Language change is a continual process. Constructions are simplified, but other more complex constructions are introduced to provide clarity. In other words, there is a functional tension in language between efficiency (saying things simply and without expending superfluous energy) and complexity (being clear and overt so that the utterance is understood). How this works itself out varies from language to language, with complexity in one area allowing for more simplicity in another (eg Nunggubuyu has a proliferation of third-person verbal inflections -- 10-11 categories in total -- but nearly a complete absense of coreferential subject marking of imbedded clauses [limited to the construction involving the verb "to want"]). When I was learning Greek I was told that the case system was complex, but slightly less complex than Latin. Nowhere near true: complexity are examples like West Greenlandic (8 cases), Lak (19 cases), Kayardild (20 cases), and Hungarian (possibly as many as 21 cases).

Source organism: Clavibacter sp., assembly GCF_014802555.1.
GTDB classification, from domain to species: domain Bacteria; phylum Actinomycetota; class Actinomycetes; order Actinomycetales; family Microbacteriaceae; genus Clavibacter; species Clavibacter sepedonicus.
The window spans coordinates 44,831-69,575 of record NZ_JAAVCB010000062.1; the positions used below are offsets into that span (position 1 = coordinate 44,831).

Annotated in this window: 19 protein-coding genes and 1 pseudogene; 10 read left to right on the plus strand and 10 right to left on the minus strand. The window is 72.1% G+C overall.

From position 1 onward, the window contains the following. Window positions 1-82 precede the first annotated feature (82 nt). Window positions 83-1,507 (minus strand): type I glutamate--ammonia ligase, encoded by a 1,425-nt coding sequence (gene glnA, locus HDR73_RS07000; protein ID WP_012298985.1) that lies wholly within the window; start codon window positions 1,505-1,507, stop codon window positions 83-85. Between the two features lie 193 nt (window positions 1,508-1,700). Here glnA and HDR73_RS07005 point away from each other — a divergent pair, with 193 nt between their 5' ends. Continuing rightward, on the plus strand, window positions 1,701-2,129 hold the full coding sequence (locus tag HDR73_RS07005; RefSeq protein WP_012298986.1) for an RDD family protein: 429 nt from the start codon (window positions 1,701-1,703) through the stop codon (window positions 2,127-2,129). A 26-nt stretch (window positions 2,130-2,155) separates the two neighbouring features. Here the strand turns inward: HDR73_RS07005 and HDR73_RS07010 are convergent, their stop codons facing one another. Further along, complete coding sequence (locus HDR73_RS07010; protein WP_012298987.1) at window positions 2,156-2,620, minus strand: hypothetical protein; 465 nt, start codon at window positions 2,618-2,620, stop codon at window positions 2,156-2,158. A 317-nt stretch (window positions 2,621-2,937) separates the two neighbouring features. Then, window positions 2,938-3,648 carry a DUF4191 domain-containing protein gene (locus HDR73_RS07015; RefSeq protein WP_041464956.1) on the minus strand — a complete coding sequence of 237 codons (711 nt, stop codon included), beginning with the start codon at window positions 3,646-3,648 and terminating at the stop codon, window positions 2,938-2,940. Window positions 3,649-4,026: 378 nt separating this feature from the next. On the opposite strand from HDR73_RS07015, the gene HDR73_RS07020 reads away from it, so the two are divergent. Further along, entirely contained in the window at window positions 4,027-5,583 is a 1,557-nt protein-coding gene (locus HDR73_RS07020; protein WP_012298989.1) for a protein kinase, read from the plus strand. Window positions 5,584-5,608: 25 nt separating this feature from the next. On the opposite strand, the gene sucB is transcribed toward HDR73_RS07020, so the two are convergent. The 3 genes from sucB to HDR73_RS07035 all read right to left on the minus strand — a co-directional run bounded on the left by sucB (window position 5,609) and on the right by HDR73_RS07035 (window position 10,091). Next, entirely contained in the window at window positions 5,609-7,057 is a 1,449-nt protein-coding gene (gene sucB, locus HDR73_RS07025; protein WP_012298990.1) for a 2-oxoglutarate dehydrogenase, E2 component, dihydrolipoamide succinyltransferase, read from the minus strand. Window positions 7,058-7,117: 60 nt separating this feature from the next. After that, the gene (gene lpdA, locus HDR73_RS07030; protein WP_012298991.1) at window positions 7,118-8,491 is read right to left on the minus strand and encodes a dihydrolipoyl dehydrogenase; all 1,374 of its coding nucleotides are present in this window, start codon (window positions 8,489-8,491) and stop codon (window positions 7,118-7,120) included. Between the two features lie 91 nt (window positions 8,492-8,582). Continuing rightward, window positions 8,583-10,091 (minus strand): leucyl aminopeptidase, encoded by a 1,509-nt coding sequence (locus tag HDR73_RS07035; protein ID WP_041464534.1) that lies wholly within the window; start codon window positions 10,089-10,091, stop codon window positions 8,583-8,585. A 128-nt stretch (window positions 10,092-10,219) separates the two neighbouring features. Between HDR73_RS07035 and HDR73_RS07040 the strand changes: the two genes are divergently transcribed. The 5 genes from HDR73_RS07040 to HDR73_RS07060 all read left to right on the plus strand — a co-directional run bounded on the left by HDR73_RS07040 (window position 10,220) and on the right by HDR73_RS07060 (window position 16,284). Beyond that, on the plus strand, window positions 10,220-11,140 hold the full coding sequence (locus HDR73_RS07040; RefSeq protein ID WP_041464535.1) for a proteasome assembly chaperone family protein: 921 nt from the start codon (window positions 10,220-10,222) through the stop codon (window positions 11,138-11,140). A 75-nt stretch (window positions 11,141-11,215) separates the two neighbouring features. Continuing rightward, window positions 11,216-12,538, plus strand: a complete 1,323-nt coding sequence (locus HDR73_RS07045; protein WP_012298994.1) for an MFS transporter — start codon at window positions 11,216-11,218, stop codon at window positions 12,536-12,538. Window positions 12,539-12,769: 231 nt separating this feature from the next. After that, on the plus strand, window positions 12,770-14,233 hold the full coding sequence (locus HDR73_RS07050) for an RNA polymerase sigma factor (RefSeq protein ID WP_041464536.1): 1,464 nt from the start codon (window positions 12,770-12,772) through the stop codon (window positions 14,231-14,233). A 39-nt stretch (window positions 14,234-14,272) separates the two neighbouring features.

Regards,
David.

Adelphos
10-30-2008, 09:06 PM
...When I was learning Greek I was told that the case system was complex, but slightly less complex than Latin. Nowhere near true:..

The three examples I'm familiar with, i.e, that I can see and trace, are English, German, and Greek, as one can see a marked lesseing of comlexity in those three languages, i.e., English and German from the 15th century to present, and Greek from the end of the nineteenth/beginning twentieth century to present.